November 14, 2006
A revolution has taken place. The digital revolution has altered the nature of illustration beyond recognition – taking it from cottage industry to household phenomenon…
Things weren’t always this way. Before the digital revolution, life as an illustrator was fairly straightforward, or so it seemed – there was no Bill Gates, no Apple, no Photoshop, no Google, no internet, no email… no hassle. Looking back at life before the revolution, albeit through rose-tinted specs, the working day for your lone illustrator was a fairly simple affair. In fact, depending on just how far back you wish to peer, it’s clear to see just how much has changed.
June 19, 2006
Source: San Antonio Express-News
Written by Dan R. Goddard
John Picacio shopped at a local hardware store for the parts to assemble his starship — PVC plumbing parts, electrical workboxes and sprinkler heads.
But the clunky contraption appeared sleekly futuristic with rockets blazing against a sea of stars when the San Antonio artist incorporated it into his design for the cover of a science fiction novel, Mike Resnick’s “Starship: Mutiny.”
“I think you can see the influence of the found object collages of Robert Rauschenberg and Joseph Cornell in my work,” he said. “I like working from three-dimensional models, and I think it is important to draw from life. I have friends dress up in costume for my figures. I do my final composition on computer, but nearly all the individual elements are done by hand. It’s old-fashioned drawing and painting.”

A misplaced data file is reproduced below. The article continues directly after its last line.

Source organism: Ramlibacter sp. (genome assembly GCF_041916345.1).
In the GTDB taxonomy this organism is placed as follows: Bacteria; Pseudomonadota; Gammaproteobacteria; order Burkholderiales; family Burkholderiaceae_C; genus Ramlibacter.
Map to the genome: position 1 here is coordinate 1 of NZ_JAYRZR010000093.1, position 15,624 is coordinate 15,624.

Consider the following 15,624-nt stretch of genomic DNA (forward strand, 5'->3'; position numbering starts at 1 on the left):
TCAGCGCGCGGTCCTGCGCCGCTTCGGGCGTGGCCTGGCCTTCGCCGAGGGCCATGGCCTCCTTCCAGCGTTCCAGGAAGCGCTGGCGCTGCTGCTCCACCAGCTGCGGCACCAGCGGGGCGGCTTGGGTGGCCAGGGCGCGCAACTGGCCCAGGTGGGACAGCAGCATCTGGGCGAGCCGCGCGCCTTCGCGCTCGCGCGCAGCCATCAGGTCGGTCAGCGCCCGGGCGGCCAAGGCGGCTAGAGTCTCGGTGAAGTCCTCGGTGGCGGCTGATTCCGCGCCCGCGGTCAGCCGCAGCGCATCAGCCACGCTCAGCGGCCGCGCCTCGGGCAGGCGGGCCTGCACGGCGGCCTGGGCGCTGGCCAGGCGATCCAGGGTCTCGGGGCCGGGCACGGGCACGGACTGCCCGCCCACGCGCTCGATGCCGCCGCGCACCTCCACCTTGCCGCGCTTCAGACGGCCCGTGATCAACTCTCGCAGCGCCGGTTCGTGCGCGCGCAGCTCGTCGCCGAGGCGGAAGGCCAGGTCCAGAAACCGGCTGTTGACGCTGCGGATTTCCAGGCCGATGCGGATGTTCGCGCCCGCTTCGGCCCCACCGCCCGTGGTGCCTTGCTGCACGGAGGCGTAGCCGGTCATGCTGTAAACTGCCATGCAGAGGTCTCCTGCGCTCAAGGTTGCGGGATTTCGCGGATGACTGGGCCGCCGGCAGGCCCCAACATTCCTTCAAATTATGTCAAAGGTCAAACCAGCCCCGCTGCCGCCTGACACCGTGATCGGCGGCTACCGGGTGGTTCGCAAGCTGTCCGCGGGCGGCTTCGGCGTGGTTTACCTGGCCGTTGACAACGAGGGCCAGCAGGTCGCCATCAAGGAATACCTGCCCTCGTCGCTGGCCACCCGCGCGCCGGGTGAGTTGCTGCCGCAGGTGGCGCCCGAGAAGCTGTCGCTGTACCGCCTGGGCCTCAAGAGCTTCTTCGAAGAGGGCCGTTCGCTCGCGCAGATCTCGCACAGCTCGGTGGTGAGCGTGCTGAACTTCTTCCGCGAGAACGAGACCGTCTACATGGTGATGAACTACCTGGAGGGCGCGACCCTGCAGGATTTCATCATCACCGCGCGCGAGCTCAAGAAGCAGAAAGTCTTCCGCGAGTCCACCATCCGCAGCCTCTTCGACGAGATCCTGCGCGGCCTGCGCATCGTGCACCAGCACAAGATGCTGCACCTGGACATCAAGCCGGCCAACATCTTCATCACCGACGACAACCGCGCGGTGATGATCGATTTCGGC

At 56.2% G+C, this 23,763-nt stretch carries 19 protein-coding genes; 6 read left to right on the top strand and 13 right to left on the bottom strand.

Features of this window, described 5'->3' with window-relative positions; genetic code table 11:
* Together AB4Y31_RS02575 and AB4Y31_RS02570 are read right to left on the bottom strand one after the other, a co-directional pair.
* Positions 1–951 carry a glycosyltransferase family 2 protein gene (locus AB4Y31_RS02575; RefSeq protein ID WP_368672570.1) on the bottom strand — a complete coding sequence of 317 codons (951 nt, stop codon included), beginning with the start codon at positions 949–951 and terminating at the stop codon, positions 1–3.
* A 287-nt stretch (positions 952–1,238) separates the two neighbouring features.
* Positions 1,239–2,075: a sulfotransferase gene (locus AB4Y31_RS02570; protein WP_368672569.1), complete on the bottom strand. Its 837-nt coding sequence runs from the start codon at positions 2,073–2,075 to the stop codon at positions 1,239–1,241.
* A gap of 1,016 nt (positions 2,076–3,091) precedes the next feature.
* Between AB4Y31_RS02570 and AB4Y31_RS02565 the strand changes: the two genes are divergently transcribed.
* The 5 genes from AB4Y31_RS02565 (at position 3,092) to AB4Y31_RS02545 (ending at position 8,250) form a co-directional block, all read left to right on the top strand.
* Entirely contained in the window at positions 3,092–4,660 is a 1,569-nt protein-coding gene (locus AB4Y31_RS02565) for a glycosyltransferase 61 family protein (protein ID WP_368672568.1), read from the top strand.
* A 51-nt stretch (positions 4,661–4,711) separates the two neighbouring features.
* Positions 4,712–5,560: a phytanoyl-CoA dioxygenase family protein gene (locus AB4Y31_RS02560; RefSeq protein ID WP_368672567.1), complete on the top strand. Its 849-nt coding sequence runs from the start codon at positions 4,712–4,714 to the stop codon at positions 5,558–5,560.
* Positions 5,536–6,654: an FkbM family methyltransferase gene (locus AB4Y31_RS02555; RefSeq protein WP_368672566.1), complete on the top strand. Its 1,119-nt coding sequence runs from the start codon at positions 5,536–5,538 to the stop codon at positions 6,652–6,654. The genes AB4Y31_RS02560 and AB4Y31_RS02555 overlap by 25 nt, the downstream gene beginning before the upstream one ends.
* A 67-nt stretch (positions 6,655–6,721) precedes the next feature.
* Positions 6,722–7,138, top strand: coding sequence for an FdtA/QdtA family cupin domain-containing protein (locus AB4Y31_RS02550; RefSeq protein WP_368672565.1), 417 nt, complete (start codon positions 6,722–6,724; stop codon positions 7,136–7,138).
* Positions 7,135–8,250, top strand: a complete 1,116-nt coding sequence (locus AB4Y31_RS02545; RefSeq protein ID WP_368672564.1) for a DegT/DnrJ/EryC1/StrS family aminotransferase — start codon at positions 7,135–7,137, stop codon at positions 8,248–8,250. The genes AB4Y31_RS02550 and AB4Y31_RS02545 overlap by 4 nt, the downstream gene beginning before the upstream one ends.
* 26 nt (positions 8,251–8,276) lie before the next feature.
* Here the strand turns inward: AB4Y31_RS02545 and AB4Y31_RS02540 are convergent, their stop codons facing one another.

April 13, 2006
Source: Computer Arts
The 1970s and 80s saw the emergence of graffiti culture, and its transition into a respected art form. Designer Ric Blackshaw traces the roots of his own passion for a whole new graphic language.
April 4, 2006
Source: Decatur Herald & Review
Written by Tony Reid
DECATUR – Krista Ward knows the color of the beast.
She mixes it up in her electronic computer cauldron and splashes it on via mouse clicks to create folks you really would not want to meet outside the pages of a comic book: take Marvel’s “Thanos,” aka the “Mad Titan,” for example. His ghastly lavender-tone skin has been shaded into ferocious life by Ward, along with the explosive and fiery worlds he terrorizes.
March 13, 2006
Jamie Caliri’s artistry flies to top spot
Source: Digital Animators
Written by Ko Maruyama
There were few outstanding commercials during this year’s Superbowl broadcast, but no one would contest that United Airline’s “Dragon” soars above them all.